Norton Reintroduces Racial Profiling Bill to Mark Year Since Trayvon's Death
D.C. Delegate Eleanor Holmes Norton (D) marked the first anniversary of the death of Trayvon Martin today by reintroducing legislation to re-establish a federal grant program intended to reduce racial profiling.
Norton’s bill permits states to apply for grants to develop racial profiling laws, to collect and maintain data on traffic stops, to fashion programs to reduce racial profiling, and to train law enforcement officers.
The program was included in the 2005 surface transportation law but expired in 2009. Norton, a senior member of the Transportation and Infrastructure Committee, said she'll once again try to get the language folded into the transportation bill.
“It’s a bill that would give grants to local jurisdictions in order to help them develop laws and programs that can combat racial profiling. I have tried in the past to get a national law against racial profiling but have been unable to do that, so this is my fallback,” she told PJM last year after a community forum to discuss Martin's death.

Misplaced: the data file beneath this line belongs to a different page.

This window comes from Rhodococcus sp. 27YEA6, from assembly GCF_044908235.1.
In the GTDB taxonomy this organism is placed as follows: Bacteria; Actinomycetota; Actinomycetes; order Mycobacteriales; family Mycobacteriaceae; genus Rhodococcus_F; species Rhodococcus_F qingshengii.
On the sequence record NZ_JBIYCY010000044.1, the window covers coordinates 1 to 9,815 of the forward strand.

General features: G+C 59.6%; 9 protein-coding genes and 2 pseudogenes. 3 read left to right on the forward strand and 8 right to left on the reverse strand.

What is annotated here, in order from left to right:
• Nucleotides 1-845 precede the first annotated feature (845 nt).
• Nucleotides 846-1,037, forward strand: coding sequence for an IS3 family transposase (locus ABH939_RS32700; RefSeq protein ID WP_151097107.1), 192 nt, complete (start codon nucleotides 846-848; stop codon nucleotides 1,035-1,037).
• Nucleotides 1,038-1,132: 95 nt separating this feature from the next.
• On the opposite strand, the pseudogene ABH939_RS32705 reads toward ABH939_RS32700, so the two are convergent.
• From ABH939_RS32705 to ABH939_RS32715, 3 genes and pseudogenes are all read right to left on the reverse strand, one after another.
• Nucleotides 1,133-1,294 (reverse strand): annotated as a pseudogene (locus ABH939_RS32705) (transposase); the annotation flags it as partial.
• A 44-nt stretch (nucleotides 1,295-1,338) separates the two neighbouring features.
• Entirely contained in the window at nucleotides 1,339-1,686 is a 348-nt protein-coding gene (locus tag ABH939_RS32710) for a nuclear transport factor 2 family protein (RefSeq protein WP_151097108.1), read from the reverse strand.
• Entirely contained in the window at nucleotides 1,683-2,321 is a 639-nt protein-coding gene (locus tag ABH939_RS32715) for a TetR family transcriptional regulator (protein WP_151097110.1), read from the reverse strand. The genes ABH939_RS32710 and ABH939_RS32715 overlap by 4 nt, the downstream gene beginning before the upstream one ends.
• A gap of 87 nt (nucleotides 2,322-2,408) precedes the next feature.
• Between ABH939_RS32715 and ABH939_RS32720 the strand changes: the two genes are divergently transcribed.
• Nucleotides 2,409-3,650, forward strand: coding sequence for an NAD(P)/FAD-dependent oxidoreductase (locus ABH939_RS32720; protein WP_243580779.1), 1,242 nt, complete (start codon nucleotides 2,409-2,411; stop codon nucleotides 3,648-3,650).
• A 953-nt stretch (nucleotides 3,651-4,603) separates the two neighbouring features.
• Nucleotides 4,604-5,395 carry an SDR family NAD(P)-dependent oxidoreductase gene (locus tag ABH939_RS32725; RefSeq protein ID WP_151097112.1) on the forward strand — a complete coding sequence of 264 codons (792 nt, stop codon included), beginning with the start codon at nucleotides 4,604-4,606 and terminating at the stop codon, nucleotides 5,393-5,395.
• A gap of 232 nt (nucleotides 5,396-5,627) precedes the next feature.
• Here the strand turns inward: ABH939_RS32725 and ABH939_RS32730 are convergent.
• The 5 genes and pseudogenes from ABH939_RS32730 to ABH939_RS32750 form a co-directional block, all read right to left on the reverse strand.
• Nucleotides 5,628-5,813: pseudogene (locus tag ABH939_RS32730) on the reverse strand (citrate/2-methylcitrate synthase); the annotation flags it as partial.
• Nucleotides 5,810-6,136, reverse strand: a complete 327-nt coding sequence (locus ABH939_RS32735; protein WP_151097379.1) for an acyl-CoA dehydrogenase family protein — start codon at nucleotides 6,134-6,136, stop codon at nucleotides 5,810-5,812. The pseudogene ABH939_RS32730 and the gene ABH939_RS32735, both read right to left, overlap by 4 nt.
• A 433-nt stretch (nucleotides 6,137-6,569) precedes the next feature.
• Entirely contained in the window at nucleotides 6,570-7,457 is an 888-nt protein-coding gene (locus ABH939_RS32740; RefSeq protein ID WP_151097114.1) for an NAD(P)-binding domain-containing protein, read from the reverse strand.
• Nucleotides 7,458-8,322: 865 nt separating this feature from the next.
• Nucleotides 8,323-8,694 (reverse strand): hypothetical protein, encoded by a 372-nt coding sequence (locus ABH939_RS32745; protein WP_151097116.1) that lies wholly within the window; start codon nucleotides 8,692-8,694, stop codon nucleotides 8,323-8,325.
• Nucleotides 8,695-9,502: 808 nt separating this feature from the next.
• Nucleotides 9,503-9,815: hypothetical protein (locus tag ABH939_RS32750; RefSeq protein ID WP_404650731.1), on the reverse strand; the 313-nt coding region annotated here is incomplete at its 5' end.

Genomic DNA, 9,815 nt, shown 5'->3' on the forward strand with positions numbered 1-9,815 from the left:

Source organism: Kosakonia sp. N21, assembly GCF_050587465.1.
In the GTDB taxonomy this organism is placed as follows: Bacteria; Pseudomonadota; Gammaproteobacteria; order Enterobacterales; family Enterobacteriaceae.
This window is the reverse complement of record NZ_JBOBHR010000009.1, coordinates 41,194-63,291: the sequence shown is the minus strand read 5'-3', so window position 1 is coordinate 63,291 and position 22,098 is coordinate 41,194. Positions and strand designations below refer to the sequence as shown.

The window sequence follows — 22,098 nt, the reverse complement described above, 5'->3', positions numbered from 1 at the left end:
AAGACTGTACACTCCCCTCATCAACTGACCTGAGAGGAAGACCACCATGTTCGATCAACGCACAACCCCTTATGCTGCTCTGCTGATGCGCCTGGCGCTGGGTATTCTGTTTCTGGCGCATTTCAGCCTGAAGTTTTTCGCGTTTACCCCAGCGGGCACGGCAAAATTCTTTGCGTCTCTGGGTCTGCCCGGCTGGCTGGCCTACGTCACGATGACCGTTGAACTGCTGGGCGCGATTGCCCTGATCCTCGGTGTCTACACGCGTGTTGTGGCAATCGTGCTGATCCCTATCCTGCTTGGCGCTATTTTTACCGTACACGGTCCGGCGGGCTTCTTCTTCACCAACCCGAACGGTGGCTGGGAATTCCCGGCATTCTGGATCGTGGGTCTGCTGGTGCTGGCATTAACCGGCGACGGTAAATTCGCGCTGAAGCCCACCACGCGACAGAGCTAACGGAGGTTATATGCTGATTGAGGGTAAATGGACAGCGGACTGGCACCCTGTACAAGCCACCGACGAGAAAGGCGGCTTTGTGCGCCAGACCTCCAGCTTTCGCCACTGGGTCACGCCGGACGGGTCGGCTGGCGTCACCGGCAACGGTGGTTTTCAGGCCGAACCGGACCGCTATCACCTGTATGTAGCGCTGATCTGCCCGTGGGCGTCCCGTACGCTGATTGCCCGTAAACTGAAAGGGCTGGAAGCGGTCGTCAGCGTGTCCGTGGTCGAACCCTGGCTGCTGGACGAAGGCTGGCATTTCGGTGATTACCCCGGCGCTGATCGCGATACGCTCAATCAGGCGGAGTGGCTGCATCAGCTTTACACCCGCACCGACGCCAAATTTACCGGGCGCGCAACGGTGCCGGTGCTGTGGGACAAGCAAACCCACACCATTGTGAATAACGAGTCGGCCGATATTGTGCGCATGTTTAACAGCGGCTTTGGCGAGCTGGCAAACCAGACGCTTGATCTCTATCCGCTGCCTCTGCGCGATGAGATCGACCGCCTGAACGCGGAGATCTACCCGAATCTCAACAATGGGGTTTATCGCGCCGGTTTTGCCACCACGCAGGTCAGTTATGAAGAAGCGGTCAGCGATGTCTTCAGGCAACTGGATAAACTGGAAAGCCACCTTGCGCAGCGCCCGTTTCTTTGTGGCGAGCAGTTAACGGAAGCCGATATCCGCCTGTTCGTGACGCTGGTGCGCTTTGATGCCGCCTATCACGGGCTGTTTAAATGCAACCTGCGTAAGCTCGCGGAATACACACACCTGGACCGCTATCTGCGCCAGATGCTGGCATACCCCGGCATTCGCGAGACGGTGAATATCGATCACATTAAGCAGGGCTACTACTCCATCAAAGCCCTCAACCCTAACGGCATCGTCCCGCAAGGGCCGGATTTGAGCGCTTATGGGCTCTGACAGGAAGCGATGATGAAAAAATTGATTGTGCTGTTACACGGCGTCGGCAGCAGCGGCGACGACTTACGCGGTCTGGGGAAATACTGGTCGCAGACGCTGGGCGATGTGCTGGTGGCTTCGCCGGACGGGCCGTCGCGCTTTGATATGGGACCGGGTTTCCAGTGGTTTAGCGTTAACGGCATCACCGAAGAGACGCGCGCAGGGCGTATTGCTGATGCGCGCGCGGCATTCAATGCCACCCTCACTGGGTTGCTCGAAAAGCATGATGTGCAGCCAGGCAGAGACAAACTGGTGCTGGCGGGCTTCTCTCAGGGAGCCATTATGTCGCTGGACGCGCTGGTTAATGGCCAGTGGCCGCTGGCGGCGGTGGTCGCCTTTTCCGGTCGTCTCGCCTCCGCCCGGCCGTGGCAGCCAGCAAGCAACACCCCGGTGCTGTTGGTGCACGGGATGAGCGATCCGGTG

“And I don’t see how anybody could be against this,” she added. “You don’t have to take the grant, you don’t have to participate, but if you want help, and some cities need help, they don’t know what to do, then you can get help through this grant funding.”
Today, Norton stressed that states would not be required to participate and would not be penalized if they don't.
“The Trayvon Martin tragedy did not involve a law enforcement officer, but his death reminded the country that racial profiling discrimination remains largely unaddressed," she said. "The responsibility for eliminating racial profiling should begin with the federal government, especially when racial profiling happens on federally funded roads.”
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